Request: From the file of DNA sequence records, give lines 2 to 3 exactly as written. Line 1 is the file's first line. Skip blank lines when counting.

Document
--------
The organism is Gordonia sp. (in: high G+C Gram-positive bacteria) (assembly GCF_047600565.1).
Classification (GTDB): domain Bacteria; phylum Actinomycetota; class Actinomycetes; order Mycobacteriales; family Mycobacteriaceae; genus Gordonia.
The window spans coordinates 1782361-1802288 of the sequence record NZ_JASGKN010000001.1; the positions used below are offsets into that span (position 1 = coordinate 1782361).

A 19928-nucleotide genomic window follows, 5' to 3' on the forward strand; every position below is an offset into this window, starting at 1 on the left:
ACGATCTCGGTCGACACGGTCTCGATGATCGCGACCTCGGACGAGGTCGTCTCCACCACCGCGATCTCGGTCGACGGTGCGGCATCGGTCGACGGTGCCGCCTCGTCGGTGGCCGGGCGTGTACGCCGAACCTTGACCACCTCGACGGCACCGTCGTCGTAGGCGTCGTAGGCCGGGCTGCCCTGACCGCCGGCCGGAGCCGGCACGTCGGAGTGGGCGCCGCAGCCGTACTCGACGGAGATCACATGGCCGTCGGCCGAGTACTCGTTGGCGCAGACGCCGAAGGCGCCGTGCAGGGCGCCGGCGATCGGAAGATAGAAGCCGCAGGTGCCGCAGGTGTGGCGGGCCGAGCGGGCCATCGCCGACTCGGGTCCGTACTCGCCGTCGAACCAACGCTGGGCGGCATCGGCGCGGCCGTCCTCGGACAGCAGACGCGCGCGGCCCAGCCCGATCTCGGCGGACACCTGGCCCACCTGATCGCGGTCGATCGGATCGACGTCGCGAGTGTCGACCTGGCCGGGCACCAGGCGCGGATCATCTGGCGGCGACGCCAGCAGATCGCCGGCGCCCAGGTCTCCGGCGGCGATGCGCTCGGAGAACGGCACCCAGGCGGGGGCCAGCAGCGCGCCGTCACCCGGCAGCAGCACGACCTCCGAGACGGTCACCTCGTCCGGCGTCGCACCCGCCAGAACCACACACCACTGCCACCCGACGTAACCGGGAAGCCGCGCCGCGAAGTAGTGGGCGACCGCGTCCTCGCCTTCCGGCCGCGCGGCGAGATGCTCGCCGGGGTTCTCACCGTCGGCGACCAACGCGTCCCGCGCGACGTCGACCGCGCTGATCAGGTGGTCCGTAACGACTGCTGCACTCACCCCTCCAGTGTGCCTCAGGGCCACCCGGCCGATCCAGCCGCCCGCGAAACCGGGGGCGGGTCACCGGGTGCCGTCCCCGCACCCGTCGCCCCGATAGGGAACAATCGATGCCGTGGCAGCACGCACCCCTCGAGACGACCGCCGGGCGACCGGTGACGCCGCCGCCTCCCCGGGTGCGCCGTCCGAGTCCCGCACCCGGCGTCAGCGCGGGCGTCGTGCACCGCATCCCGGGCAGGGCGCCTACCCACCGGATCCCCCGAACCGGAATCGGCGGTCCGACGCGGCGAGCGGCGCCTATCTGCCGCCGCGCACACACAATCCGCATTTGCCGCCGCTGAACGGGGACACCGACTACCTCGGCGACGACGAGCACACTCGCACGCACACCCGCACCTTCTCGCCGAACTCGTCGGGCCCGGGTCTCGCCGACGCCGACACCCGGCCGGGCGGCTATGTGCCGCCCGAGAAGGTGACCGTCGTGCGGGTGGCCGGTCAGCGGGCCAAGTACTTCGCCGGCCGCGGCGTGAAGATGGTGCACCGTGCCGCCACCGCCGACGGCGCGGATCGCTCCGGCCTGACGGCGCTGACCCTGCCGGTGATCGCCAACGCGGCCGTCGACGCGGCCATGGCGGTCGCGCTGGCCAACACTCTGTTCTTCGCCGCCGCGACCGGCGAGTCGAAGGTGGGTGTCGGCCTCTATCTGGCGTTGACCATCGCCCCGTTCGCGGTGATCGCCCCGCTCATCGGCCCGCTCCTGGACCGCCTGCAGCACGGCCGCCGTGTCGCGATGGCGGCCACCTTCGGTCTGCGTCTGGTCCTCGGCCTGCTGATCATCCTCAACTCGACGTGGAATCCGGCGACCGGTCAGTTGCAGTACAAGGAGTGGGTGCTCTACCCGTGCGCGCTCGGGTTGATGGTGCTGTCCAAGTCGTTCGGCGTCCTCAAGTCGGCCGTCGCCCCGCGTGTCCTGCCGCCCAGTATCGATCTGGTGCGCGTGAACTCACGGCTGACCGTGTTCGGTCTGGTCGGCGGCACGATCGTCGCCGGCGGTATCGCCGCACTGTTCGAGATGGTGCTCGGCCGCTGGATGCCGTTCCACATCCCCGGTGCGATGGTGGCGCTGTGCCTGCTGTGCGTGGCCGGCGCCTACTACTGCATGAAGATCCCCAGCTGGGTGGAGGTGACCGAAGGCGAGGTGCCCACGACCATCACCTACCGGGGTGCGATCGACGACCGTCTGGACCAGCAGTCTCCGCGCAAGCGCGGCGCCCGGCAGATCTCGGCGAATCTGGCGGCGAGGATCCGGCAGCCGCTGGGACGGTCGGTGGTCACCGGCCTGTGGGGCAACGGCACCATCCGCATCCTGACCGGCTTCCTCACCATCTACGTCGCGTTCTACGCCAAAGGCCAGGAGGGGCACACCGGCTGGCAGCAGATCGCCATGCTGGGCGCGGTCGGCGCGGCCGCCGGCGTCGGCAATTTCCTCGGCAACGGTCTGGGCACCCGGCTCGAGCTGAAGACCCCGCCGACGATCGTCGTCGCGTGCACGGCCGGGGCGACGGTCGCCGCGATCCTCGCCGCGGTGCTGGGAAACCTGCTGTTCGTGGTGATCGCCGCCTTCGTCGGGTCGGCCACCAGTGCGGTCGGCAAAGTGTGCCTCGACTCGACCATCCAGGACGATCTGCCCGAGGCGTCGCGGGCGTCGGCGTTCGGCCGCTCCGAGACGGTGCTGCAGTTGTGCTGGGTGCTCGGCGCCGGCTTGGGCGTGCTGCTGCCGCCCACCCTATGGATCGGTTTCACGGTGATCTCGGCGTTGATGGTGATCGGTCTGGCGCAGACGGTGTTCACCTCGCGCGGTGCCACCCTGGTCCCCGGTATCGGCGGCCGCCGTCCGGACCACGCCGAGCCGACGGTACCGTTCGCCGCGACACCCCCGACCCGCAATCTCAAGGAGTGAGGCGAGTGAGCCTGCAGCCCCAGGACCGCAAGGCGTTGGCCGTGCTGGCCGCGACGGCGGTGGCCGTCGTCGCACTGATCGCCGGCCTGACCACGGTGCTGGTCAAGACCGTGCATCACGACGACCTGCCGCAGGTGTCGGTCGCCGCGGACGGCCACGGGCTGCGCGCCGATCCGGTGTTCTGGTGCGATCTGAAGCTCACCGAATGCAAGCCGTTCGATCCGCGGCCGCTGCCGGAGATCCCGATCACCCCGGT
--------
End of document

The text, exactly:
Classification (GTDB): domain Bacteria; phylum Actinomycetota; class Actinomycetes; order Mycobacteriales; family Mycobacteriaceae; genus Gordonia.
The window spans coordinates 1782361-1802288 of the sequence record NZ_JASGKN010000001.1; the positions used below are offsets into that span (position 1 = coordinate 1782361).